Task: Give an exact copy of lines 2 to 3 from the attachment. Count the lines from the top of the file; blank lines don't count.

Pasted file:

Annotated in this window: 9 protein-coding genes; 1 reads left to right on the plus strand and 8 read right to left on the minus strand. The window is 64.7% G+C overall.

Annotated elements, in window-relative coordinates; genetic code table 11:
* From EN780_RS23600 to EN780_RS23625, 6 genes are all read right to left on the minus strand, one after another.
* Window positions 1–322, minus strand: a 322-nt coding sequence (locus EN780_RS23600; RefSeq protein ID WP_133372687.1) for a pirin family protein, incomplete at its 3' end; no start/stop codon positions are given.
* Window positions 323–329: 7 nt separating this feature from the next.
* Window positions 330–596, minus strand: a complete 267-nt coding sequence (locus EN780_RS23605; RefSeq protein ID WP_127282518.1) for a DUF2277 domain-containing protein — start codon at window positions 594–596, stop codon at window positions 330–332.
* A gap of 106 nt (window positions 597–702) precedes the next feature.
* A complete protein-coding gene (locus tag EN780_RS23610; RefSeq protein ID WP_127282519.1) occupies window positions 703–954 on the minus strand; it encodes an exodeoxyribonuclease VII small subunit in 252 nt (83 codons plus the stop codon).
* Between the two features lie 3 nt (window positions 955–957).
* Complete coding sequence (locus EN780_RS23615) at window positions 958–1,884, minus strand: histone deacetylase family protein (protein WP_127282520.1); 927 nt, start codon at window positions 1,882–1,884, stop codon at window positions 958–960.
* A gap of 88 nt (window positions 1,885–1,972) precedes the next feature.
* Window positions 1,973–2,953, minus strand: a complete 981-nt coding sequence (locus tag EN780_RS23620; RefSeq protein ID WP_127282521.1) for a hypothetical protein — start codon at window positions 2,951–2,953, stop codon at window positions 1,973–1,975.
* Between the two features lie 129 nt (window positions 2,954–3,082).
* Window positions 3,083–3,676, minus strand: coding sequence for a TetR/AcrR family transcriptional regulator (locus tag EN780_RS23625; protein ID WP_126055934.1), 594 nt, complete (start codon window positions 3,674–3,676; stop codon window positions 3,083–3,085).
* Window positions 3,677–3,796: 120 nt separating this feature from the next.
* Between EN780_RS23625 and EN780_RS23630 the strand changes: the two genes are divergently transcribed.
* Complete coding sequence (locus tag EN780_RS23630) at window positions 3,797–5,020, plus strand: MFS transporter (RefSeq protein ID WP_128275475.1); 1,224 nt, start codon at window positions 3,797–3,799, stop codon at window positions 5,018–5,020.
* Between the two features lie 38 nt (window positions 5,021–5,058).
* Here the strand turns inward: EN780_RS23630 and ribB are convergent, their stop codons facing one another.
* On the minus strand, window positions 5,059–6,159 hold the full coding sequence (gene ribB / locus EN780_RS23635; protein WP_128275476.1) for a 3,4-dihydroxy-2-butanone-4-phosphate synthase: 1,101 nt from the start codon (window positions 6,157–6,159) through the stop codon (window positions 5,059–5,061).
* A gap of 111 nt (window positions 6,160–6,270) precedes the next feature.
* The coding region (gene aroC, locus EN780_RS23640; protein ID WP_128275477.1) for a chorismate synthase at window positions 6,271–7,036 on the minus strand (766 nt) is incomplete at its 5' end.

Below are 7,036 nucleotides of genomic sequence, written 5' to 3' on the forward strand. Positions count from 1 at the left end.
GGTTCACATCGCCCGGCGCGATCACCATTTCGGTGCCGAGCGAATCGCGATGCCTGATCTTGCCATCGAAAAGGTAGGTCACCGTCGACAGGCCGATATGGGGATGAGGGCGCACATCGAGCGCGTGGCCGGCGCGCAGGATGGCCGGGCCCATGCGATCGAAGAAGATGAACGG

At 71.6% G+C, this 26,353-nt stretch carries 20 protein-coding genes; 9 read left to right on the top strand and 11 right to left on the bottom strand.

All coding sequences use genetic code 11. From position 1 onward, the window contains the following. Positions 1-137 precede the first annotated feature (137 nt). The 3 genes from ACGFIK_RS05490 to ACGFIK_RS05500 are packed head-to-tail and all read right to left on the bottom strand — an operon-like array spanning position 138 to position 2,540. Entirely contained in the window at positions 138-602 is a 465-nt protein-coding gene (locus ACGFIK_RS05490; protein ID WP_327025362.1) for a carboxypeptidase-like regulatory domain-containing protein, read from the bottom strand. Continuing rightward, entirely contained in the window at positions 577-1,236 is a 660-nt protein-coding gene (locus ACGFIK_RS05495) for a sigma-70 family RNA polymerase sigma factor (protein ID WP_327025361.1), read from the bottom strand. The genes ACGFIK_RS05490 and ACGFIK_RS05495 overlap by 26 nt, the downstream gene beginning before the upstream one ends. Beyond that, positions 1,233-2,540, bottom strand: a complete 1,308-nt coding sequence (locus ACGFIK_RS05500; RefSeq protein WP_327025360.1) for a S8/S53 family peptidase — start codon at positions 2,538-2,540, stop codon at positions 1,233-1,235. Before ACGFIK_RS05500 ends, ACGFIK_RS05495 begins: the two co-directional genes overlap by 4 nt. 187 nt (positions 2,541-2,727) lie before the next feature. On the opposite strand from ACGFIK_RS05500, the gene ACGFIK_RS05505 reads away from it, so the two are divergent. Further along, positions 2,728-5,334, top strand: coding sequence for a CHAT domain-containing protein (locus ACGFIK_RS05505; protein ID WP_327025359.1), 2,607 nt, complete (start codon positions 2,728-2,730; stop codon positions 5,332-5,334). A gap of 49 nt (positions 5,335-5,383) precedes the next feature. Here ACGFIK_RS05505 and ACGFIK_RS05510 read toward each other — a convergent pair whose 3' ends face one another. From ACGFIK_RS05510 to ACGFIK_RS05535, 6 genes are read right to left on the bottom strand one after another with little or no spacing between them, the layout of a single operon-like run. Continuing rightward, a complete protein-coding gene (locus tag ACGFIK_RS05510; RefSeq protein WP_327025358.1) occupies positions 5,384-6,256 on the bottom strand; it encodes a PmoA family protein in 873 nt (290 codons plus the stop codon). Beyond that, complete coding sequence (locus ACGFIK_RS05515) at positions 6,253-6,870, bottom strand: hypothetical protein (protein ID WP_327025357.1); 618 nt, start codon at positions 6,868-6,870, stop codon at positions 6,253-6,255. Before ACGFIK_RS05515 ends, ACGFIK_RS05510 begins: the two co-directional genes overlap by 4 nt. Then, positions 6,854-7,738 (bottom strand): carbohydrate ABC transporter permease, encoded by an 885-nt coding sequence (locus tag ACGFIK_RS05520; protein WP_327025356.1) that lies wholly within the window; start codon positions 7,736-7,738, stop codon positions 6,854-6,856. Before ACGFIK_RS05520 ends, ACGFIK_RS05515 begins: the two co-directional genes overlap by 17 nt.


Annotated elements, in window-relative coordinates; genetic code table 11:
* From EN780_RS23600 to EN780_RS23625, 6 genes are all read right to left on the minus strand, one after another.